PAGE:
# Boundary of a $4$-manifold and the fundamental group

I am trying to learn $$4$$-manifolds with boundaries and I don't know much about this topic so these questions may be silly. Given a $$4$$-manifold $$M$$ with a boundary say $$N$$,

1. Assume $$\pi_1(N)$$ is known, is there a way to compute $$\pi_1(M)$$ or is it possible to say any features of $$\pi_1(M)$$? To be more precise how the boundary is influencing the fundamental group of the manifold?

2. Can I put some restriction on $$N$$ so that $$\pi_1(M)$$ becomes finite?

I apologize for asking too many questions in a single post. Any techniques, references, or suggestions will be helpful. Thanks in advance!

• Generally there is no relation between the two fundamental groups. But if you have a handle presentation of $M$, i.e. building $M$ by attaching handles to $N \times [0,1]$ then you will have relations. The simpler the handle presentation, the simpler the relation. This gives you a very weak answer to (2), as well. May 27 at 0:41
• About 2: If you know that $M$ has a handle decomposition with no 3-handles (which is not a weak assumption, but one that sometimes arises geometrically), then $\pi_1(N)$ surjects onto $\pi_1(M)$. So, if additionally $\pi_1(N)$ is finite (which is a very strong assumption), then $\pi_1(M)$ is finite. Jul 11 at 9:57

Let me expand the comment of @RyanBudney by giving concrete examples.

Given coprime positive integers $$p,q$$ and $$r$$, Brieskorn spheres are important classes of $$3$$-manifolds, they can be defined as the links of singularities at the origin: $$\Sigma(p,q,r) = \{ x^p +y^q +z^r =0 \} \cap S^5 \subset \mathbb C^3.$$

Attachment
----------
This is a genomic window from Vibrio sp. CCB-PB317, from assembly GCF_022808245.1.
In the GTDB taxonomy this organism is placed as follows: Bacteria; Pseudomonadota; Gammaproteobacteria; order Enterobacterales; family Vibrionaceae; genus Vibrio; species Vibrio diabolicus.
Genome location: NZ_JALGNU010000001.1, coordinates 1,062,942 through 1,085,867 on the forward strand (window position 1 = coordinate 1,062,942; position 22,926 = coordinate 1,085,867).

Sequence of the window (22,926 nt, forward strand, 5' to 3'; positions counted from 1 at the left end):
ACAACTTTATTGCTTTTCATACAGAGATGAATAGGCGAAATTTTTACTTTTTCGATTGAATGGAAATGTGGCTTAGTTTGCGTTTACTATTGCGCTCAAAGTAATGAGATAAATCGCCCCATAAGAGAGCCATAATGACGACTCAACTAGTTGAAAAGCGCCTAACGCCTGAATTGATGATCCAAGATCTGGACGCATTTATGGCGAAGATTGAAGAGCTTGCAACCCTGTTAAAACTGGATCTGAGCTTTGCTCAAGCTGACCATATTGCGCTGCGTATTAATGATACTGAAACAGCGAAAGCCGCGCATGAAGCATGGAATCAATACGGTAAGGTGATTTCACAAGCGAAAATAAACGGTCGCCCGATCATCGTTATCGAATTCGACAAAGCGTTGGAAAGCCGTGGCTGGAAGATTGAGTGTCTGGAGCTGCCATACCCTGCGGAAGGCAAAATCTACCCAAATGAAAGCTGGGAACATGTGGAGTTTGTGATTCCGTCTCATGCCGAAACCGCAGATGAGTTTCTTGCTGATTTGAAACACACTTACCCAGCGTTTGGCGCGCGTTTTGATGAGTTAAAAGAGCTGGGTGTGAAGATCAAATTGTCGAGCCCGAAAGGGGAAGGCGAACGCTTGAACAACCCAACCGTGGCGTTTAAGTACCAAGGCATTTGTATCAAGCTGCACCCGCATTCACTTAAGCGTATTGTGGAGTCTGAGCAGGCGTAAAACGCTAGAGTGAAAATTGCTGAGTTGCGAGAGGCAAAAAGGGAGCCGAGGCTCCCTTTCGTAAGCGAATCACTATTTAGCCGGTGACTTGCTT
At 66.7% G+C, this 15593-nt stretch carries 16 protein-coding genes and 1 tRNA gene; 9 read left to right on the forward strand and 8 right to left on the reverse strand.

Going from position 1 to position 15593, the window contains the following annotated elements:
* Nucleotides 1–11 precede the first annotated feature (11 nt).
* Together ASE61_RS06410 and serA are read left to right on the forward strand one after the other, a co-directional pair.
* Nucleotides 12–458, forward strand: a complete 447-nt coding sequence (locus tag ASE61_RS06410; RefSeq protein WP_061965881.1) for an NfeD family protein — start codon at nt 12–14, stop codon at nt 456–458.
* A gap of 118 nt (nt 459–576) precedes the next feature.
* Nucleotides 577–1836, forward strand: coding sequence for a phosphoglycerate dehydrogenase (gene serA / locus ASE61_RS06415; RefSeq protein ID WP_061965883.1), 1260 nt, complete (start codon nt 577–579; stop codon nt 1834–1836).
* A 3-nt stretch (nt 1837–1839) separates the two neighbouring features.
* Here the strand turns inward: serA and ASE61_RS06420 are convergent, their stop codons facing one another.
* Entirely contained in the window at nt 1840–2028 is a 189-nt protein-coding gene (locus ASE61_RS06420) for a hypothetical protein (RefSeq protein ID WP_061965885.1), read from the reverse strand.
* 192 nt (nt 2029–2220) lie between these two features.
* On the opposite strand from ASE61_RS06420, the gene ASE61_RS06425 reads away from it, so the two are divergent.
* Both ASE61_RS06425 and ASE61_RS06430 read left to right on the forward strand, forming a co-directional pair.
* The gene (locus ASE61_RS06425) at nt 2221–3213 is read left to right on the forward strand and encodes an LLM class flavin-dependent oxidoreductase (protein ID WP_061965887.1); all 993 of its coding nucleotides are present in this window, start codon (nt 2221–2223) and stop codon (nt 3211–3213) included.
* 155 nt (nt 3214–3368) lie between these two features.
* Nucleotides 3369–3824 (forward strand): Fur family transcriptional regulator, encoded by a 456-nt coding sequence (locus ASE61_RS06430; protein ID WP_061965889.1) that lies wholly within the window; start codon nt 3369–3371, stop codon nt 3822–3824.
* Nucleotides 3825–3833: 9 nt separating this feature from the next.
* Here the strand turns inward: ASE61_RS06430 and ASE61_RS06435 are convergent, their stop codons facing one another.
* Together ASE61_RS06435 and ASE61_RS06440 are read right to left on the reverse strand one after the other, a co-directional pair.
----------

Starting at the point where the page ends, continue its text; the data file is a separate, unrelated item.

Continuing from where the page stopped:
The fundamental groups of Brieskorn spheres are well-known, see for instance the paper of Milnor.

However, the following question is a very central problem in low-dimensional topology, see Kirby's problem list, Problem 4.20:

Which homology 3-spheres (in particular Brieskon spheres) bound smooth contractible 4-manifolds?

In some cases, Brieskorn spheres may bound Mazur type contractible manifolds which can be built by a single $$0$$-, $$1$$-, and $$2$$-handle.

Once you know the Kirby diagram of a Mazur manifold, you can both compute the fundamental groups of the $$4$$-manifold and its boundary $$3$$-manifold, see the dicussion in this question.

For $$2.$$, there is no condition purely on the topology of $$N$$ which makes $$\pi_{1}(M)$$ finite.

Take any $$4$$-manifold $$M$$ with boundary $$N$$. Then taking a point not on the boundary and make a connected sum with $$T^4$$ makes $$\pi_{1}$$ infinite.

There may be some condition which is in terms of the topology of $$N$$ and properties of the inclusion $$i: N \rightarrow M$$. But taking the question literally as stated the answer to $$2.$$ is no.

• Your connect sum argument (with various other closed four-manifolds) also shows that the answer to the first part of question (1) is "no". That is, we cannot compute the fundamental group of a four-manifold just knowing its boundary. May 27 at 19:57